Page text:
US Local Elections
Victory of the Left in Seattle
November 29, 2013
The elections in several states that took place in the US at the beginning of November expressed what several media described as a "turn to the left" in the center of US politics.
The crisis of the two-party system, expressed in the breaks inside the Republican Party and the weakening of its right wing, the Tea Party (see La Verdad Obrera 541), is added to the exhaustion of the Obama administration and the disappointment with the promises that the Democratic Party "did not keep." While unemployment stays above 7%, the government is bailing out the big capitalists and bankers, that have even increased their profits. After six years of an economic crisis (with weak growth in the most recent period), what is palpable in the reality of the US is the increasing economic inequality, the creation of low-paying jobs, miserable wages and growth of a "precariate" [a social class of those who suffer an existence without security or predictability] that works in the service sector, together with a gradual attack on the most concentrated groups of the working class that still keep some conquests. This situation has given rise to the emergence of social phenomena like that of Occupy Wall Street (OWS) and young people who have been making a political experiment, that of the Walmart workers, for the right to self-organization, or that of the fast food workers for a minimum wage of $15 an hour.
This combination of factors was expressed electorally in the main parties, the Republicans and the Democrats, with the victory of the centrists among the Republicans and of the "progressives" among the Democrats. As part of this "turn to the left," the socialist militant Kshama Sawant gave a big surprise; she won a seat on the Seattle City Council. Raising a program centered on the demand for a minimum wage, she represented broad groups of workers with job uncertainty, in addition to winning the sympathy of the OWS young people and a group that is disappointed with the Democrats. Sawant got almost 94,000 votes (50.67%), and she beat her Democratic Party opponent, who had 16 years in that position.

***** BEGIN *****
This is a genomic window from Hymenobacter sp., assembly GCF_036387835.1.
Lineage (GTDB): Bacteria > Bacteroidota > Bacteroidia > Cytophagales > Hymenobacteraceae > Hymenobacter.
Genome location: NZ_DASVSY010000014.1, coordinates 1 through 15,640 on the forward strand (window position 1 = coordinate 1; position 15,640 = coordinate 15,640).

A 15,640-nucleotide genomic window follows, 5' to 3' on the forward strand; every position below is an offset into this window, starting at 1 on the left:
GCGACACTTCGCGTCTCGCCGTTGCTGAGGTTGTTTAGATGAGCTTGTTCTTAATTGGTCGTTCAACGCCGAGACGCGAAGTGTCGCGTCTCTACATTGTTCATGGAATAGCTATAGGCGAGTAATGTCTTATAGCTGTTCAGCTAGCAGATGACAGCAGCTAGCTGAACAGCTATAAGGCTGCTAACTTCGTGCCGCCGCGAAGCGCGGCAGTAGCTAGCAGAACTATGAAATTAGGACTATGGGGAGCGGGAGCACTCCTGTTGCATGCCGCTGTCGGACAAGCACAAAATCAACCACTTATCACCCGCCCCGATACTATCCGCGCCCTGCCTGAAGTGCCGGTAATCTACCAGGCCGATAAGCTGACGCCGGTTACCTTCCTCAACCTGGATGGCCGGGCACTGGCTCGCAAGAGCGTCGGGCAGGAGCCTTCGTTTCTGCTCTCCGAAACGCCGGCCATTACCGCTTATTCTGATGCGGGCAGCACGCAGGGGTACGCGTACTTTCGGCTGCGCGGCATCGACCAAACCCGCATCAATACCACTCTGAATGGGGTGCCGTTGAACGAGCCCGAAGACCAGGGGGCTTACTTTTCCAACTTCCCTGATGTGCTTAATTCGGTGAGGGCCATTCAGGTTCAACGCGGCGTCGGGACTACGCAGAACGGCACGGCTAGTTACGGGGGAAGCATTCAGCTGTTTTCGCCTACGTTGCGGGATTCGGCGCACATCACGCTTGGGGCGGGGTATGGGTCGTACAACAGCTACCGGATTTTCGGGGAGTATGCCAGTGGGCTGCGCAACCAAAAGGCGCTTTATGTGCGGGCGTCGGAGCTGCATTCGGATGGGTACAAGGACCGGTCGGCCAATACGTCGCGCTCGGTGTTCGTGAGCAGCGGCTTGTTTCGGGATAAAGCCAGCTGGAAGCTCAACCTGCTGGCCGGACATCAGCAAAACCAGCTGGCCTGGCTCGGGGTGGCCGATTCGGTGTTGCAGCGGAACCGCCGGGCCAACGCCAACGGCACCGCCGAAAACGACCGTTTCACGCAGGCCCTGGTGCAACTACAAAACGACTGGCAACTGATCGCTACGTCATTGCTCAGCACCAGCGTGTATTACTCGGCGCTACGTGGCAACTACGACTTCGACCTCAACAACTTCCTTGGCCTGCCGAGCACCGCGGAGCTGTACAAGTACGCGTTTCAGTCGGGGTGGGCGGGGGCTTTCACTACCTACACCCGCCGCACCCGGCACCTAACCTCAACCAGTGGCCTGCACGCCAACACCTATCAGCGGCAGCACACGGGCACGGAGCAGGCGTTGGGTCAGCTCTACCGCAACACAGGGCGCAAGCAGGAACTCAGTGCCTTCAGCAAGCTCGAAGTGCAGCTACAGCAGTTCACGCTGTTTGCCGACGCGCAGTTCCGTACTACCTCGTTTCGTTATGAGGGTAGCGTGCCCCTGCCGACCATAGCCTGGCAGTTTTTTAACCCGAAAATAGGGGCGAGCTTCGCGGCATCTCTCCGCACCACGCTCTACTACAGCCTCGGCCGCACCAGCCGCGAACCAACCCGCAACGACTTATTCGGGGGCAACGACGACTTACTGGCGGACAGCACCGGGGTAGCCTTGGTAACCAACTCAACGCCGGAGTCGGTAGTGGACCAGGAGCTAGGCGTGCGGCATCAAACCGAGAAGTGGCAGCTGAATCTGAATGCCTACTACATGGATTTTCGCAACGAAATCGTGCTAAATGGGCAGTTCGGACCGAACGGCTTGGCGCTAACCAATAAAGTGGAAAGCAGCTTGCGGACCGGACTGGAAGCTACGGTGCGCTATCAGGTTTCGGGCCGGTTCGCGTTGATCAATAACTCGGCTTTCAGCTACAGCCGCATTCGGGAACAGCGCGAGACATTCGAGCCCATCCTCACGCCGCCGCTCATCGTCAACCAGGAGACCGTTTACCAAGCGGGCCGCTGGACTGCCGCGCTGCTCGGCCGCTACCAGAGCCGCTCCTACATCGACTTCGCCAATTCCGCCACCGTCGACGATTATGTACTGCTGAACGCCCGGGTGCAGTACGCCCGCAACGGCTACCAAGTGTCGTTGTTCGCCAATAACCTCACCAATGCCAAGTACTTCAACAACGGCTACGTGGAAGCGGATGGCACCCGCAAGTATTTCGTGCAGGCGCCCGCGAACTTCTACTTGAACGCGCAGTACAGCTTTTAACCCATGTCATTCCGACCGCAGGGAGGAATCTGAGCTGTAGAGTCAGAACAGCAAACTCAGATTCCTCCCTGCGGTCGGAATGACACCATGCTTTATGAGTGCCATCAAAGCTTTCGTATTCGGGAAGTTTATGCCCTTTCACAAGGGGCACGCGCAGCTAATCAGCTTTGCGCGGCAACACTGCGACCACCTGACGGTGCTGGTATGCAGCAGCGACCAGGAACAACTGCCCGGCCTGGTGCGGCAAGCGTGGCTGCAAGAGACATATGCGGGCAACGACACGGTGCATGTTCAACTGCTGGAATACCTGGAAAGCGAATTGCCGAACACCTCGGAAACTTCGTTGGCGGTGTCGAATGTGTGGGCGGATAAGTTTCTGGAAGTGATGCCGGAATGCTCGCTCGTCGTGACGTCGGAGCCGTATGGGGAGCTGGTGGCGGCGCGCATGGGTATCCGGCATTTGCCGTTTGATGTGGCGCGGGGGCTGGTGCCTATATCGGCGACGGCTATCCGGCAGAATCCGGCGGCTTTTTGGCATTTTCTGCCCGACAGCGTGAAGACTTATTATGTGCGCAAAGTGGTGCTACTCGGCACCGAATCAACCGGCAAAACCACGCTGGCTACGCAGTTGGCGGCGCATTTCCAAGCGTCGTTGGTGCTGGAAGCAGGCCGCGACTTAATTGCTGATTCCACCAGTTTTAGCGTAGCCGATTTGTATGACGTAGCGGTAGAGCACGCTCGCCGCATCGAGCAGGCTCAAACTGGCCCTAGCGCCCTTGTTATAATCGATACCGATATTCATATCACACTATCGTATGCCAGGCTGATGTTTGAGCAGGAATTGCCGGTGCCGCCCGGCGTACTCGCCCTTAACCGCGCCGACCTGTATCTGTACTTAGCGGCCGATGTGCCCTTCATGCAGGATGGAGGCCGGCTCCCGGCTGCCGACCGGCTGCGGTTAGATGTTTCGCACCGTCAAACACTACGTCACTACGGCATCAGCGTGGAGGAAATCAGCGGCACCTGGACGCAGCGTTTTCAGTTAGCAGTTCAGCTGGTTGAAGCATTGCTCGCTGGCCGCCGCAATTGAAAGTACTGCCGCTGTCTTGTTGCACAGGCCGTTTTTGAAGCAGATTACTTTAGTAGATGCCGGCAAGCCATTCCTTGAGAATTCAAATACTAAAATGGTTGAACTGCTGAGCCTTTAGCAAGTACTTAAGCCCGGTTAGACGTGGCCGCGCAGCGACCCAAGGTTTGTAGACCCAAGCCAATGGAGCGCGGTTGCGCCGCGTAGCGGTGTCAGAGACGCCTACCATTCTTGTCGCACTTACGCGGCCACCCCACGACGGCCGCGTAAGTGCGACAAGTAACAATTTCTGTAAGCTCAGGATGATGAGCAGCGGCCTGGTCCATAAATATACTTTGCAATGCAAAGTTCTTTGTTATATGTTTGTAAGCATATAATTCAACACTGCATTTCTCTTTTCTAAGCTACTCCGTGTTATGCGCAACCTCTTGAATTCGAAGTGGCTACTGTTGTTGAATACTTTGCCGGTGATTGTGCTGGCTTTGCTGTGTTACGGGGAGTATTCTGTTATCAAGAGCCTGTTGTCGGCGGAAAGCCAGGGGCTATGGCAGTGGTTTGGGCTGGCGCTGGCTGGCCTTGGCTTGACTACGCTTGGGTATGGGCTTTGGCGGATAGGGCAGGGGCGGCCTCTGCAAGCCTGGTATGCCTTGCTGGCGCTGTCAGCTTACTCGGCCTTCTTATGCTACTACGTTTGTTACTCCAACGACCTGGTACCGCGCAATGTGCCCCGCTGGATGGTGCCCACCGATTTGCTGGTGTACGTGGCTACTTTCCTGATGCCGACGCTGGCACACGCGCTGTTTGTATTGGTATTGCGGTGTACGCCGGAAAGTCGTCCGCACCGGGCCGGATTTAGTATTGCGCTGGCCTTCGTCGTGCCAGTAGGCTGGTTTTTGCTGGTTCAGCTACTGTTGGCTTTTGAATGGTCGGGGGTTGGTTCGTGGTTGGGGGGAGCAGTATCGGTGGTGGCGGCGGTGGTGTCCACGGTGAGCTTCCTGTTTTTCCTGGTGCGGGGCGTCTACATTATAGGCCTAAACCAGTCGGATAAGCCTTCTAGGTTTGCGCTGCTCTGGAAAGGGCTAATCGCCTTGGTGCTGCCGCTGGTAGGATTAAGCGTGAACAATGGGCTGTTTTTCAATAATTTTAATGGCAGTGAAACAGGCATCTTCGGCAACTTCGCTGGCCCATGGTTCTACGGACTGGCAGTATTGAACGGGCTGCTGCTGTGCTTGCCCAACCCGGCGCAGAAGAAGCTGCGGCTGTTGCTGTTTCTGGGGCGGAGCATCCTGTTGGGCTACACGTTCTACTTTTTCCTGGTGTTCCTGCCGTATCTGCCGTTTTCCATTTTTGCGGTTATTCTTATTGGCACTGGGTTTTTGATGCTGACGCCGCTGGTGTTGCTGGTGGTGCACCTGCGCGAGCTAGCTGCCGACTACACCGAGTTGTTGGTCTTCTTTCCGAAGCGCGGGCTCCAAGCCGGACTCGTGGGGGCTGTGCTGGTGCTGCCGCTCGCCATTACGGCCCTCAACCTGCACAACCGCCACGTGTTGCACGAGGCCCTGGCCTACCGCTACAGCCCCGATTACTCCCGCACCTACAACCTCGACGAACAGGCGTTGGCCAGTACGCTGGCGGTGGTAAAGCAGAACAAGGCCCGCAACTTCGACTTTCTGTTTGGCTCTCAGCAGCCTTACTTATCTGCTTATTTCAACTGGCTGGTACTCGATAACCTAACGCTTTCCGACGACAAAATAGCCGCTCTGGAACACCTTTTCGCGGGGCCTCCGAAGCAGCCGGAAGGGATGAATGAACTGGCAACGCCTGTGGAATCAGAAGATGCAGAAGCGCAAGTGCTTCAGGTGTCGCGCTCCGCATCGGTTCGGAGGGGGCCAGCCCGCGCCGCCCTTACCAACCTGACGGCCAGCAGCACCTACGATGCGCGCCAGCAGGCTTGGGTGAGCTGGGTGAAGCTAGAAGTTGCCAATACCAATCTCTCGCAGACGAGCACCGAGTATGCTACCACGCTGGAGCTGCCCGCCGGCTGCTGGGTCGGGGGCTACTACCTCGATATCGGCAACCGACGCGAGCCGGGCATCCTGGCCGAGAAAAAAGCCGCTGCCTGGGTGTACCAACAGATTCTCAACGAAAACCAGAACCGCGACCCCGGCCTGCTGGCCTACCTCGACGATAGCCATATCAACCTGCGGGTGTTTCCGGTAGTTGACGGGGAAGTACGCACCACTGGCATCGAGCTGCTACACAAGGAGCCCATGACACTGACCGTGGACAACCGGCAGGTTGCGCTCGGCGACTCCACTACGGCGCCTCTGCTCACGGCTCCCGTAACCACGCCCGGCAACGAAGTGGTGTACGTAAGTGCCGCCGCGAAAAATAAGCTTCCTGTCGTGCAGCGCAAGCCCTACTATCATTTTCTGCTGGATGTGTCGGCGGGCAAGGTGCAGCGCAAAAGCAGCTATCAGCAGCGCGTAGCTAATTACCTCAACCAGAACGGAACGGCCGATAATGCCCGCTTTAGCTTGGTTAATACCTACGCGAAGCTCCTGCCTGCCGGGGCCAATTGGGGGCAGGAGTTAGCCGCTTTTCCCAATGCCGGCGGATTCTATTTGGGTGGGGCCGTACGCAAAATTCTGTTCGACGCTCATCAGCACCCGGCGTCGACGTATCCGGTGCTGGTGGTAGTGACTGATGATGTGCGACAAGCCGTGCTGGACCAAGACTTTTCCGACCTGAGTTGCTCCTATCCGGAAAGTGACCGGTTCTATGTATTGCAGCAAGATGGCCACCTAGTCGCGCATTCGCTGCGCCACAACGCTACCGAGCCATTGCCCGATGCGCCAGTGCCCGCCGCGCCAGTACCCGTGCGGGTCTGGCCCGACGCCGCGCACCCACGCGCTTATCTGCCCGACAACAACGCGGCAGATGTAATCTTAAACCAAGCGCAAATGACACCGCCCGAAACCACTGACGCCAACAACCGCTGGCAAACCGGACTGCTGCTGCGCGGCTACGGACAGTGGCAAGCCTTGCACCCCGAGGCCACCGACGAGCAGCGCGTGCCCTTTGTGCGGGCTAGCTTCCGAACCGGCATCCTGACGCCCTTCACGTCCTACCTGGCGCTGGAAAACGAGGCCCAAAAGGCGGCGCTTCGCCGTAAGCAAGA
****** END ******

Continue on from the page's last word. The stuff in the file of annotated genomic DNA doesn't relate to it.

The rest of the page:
A socialist city councilwoman in Seattle
Kshama Sawant, a militant of Socialist Alternative, a group of the US left, from the Trotskyist tradition, became the first socialist city council member in almost 100 years, for the City of Seattle. And, although it is a local post, this acquires greater importance in the context of a strongly bipartisan system. To this victory in Seattle was also added the very good election outcome of the candidate of Socialist Alternative in Minneapolis (the biggest city of the state of Minnesota), who got 36% of the votes.
Sawant, 41 years old, of Indian origin, appeared with a socialist ballot, and she raised as the main ideas of her campaign, the demand for a $15 minimum wage, rent control and bigger taxes on millionaires, to increase investment in public transportation and education. This program, although limited, won the support of an historically Democratic Party group of voters, disappointed both with Obama’s policy at the national level and with the Democrats in Seattle (where they have historically been in power).